Friday, December 18, 2009
As mentioned previously, I was given the privilege of reading my stories on the Radio Show "Life Rattle". The third and final story I read was "Memère Rosa", written specifically for the show.
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Our house sizzled with excitement whenever Memère and Pepère announced they were coming for a visit. When I was a child, Memère would bring two things with her from Sudbury: homemade date squares and money. The date squares were for me and my little brother; the money, for playing cards.
Every evening, once dinner was done, after the table was cleared and the dishes washed, the adults would regroup and play cards late into the night. The game of choice was usually pinochle or euchre, and sometimes both, but always played for money. Not a lot of money—only dimes and nickels—but money nonetheless.
“There’s no point in playing cards if you’re not playing for money.” Memère was firm on this.
Even Yahtzee was played for money. Mom and Memère spent the afternoons rolling dice, filling in the tiny squares on the score sheet and exchanging coins.
Approaching one hundred, my grandmother still plays cards. And wins. Regularly. We’re not quite sure how she cheats. We haven’t yet caught her in the act. She’s a sly old bird.
To celebrate Memère’s ninety-ninth birthday, the entire family gathers at her nursing home: her children, grandchildren, great-grandchildren and one great-great-grandchild—five generations of rowdy French-Canadians in one room.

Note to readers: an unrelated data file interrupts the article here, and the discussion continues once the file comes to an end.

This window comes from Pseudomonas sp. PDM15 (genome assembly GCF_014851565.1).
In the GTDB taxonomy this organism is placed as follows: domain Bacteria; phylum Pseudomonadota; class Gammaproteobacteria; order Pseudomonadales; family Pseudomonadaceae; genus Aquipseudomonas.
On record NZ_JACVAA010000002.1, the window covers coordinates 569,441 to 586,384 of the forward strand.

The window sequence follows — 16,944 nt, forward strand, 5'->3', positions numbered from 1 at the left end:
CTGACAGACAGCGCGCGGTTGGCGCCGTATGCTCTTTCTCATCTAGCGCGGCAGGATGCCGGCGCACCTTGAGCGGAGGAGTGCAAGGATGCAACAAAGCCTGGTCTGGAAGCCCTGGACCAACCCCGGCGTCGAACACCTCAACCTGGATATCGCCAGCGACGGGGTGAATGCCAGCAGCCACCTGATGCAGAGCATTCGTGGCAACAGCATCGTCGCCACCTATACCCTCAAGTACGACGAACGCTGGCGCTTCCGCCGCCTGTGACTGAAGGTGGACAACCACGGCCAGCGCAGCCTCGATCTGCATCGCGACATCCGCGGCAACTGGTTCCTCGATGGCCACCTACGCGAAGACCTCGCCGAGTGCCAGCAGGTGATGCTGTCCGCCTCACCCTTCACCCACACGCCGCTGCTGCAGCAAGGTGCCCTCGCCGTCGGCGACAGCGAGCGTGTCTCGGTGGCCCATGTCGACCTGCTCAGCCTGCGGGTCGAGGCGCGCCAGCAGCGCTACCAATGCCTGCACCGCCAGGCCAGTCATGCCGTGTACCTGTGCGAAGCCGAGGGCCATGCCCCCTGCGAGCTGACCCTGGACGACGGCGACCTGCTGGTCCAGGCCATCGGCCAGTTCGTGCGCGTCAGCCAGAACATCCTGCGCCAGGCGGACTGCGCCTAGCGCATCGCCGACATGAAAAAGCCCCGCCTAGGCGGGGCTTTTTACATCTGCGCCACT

In the centre of it all sits Memère in her favourite rose-coloured wing chair. Her back straight and knees together, she sits with her hands folded primly in her lap. She wears a royal blue dress and pink nail polish. Earrings wink at her lobes and a broach sparkles below her left shoulder. She rests like a queen upon her throne, receiving her loyal subjects who bestow kisses on her paper-thin cheeks.
She hasn’t dressed up for the occasion, this is how she dresses all the time. She always looks ready for a party. Most often seen in a dress or a skirt, her hair and nails are always perfectly done. Even today—approaching one hundred—she is dressed for visitors, including her earrings and ever-present broach.
I watch Memère as she sits in her chair. In her gnarled hands, she clutches a small white leather pouch. I know immediately what it is, for I have one just like it. My own white leather pouch, embossed with a gold cross, sits in my dresser drawer at home. Inside it is the pink rosary Memère made for me for my First Holy Communion. It doesn’t surprise me that Memère holds it today. She attends Mass every Sunday without fail and still receives Communion each week from the visiting priest at the nursing home.
Alone for a moment, Memére’s sharp eyes wander over the group until they come to rest on me. Her mouth curves up in a serene smile and she winks. I excuse myself from a conversation with my dad and cousin Sue and wander over.
Kneeling in front of Memère, I lay my smooth hand over her wrinkled, crooked fingers. I glance down at the white leather pouch clutched reverently in her hands. “What’s in the pouch, Memère?” I gesture with my chin at her hands.
I know she says her rosary regularly. I imagine the string of beads in her white leather pouch are worn from years of use, and I want to see them again. I want to hold those ancient beads in my hand as she has done so many times before me.
Memère glances around the room at her family. She leans forward and whispers, “There’s a lot of people here today.”
I nod my head, prompting her to continue.
Her eyes sparkle with excitement. “We might play cards later. I’m ready.”
She gives the white leather pouch a little shake and, rather than hearing the expected tinkle of rosary beads, I hear the distinct jingle of coins.
A wide grin crosses my face and I think to myself…I want to be just like her when I grow up.